MARCH 2014 BAD FAITH CASES: THIRD CIRCUIT APPLIES RESTATEMENT TO DETERMINE APPLICABLE STATE’S LAW ON POLICY INTERPRETATION WHERE PENNSYLVANIA AND NEW JERSEY CONFLICTED ON SCOPE OF “EMPLOYER’S EXCLUSION”; NO BAD FAITH WHERE INSURED SUPPLIED INSURER WITH WRONG DOCUMENTS AS BASIS FOR COVERAGE, AND WHERE THERE WAS A DISPUTE OF LAW ON APPLICABILITY OF EMPLOYER’S EXCLUSION AND TRIAL COURT HAD FOUND NEW JERSEY LAW TO REACH A SIMILAR CONCLUSION AS PENNSYLVANIA LAW (Third Circuit)
In Arcelormittal Plate, LLC v. Joule Tech. Servs., the issue involved yet another case on the effect of an employer’s exclusion upon an insured that did not itself employ the injured plaintiff-employee. The injured employee was an employee of a the named insured, who brought a claim against an additional insured.
The case hinged on a choice-of-law analysis as Pennsylvania law would apply the exclusion to all insureds, while New Jersey law would apply it solely to the insured employing the plaintiff-employee, under the policy language at issue. If resolved in favor of New Jersey law on the key exclusion issue, then the court would have to address the arguments of late notice, and that there was no written contract in place at the time of the injury giving the additional insured, additional insured status at the relevant time.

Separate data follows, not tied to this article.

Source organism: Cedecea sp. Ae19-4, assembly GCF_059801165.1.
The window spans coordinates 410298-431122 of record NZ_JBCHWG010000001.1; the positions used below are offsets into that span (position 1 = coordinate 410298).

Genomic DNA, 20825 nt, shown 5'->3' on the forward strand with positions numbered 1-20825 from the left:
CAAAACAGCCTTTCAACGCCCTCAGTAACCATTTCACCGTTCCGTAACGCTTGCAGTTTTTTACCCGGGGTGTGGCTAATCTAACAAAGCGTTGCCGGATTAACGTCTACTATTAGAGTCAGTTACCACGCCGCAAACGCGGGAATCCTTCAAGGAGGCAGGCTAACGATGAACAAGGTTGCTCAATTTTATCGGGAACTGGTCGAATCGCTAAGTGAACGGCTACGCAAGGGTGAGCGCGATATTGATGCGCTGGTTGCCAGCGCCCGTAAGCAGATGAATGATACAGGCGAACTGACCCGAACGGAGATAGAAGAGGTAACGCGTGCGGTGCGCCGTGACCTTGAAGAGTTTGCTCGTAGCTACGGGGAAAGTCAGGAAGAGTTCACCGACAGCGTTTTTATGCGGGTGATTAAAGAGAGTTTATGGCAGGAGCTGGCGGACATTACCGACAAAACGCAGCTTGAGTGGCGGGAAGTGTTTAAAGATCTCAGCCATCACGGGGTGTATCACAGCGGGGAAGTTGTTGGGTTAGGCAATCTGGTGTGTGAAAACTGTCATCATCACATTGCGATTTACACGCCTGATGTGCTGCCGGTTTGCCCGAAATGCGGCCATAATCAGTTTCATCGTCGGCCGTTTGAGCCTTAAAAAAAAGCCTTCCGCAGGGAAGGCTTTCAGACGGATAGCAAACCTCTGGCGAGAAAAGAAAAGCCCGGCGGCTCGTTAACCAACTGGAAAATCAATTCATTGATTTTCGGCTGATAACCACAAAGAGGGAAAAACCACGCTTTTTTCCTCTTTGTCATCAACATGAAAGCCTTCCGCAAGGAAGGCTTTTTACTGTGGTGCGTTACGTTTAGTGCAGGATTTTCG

The policy language at issue involved the employee of “the insured” language, as opposed to the employee of “any insured” language. It contained a provision alternately known as an “employer’s liability exclusion,” an “employer’s exclusion,” or an “employee exclusion.” The exclusion stated as follows: “[t]his insurance does not apply to . . . ‘[b]odily injury’ to (1) [a]n ’employee’ of the insured arising out of and in the course of (a) [e]mployment by the insured; or (b) [p]erforming duties related to the conduct of the insured’s business[.]” Insured was defined as “any person or organization qualifying as such under SECTION II [entitled “WHO IS AN INSURED”].”
An endorsement to the policy amended Section II to “include as an insured any person or organization with whom you have agreed to add as an additional insured by written contract.”